Parr proposes embodied history, or a historical approach that seeks to recover historical information from all five senses, because she is frustrated with the linguistic turn in the humanities.  Per Parr, a linguistic approach requires her to view her subjects through the lens of culturally-constructed discourse, and it privileges those bodily senses most easily repeatable and describable: sight and hearing.  By contrast, Parr thinks knowledge resides in individual experience, not in some amorphous thing called culture, and she thinks that all five senses, not just sight and hearing (the most communicable ones) need to be brought into historical discussions, so that we can truly understand what it was like to live in a certain place at a particular time.  She wants to give voice to the oppressed, and she thinks that focusing on individual bodily experience will help her do it.

Parr pursues this logic through all of her case studies, but the one that I found particularly interesting is the case of the village of Iroquois, a small 19th-century mill town that was moved in its entirety in 1958 to make way for the St. Lawrence Seaway.  Although the residents of the town first tried to fight the relocation and then tried to convince the Canadian government to at least let them plan their new town, their pleas fell on deaf ears.  “Hydro” was moving small towns all along the new waterway, and they had a cookie-cutter model city already planned out for Iroquois, complete with mid-century suburban bungalows, curved streets and even a strip mall. 

Thus, those buildings that could be moved, were; the rest were burned and then scattered so as not to create a threat to navigation, and the residents were moved 1.6km north to their new village.  In her narration of this process, Parr focuses not on the logistics of moving the village or on epic battles between residents and Hydro, but on the impact of the move on the bodies of the people who lived there.  Using interviews with Iroquois residents, she describes how it felt to replace a thriving, walkable commercial district with empty parking lots and strip malls; how it felt to go from fishing generations-old fishing spots to seeking out new fishing holes in a now artificial body of water; and what it was like to go from a walking community where neighbors saw each other daily to a driving community where they rarely saw them at all.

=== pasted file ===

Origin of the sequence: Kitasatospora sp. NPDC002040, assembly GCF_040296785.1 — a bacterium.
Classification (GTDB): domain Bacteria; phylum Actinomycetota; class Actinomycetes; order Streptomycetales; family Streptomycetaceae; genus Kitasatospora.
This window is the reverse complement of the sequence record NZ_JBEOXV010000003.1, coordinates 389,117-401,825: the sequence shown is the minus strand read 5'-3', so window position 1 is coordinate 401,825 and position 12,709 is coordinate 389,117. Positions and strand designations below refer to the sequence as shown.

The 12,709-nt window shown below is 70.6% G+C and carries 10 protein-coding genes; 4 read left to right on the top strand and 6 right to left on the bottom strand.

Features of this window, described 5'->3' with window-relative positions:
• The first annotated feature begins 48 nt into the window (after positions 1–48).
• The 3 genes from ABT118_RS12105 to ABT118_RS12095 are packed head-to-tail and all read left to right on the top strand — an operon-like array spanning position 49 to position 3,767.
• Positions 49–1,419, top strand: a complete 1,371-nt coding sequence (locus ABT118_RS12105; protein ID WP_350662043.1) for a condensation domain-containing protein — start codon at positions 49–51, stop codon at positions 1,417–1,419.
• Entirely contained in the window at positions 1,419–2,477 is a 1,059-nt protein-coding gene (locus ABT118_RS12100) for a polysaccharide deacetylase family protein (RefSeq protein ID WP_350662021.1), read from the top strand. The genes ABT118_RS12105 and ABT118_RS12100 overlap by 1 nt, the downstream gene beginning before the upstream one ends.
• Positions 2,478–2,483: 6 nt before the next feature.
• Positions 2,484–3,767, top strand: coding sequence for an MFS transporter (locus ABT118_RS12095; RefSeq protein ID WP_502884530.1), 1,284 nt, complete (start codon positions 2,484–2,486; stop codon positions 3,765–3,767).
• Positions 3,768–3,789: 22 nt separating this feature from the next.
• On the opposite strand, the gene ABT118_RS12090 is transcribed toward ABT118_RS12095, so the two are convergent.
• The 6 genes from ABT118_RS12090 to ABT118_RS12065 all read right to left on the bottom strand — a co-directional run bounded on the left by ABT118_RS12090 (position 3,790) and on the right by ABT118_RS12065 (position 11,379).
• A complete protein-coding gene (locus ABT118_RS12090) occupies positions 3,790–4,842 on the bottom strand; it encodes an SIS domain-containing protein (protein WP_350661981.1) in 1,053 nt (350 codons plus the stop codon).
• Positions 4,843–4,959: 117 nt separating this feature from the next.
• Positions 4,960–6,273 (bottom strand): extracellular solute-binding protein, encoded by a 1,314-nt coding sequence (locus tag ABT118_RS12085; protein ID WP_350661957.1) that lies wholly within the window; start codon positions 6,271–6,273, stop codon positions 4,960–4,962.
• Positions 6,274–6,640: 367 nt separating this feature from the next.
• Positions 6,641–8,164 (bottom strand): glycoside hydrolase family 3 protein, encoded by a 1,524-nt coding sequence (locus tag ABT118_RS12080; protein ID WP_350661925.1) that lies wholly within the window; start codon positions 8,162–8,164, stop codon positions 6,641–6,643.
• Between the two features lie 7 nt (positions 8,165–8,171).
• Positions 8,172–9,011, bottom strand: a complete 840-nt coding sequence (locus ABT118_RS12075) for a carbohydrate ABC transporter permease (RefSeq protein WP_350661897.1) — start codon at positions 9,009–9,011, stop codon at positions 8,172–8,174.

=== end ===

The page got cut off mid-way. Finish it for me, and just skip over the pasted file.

And then she talks about the trees.  In old Iroquois, huge maples, some a meter in diameter, lined most of the streets and provided shade in the summer and wind protection in the winter.  Some were thousands of years old.  The village also had a large apple orchard along the river, with four different varieties of apples and summer employment for the residents.  When the village had to see their old homes and businesses burned and razed, that was traumatic enough; but when they had to see their trees burned and razed – well, the trees were so integral to their sense of place that they cried to see them cut down.  And then when new Iroquois was built without trees, they were disoriented: old people couldn’t find their homes, mothers had to make sure their children wore sunblock, and no one wanted to go outside in the winter because they now lived in a barren, windswept plain.  One older man predicted that he would never see trees again, and he was right – the saplings the villagers planted in the new town had barely taken root when he died.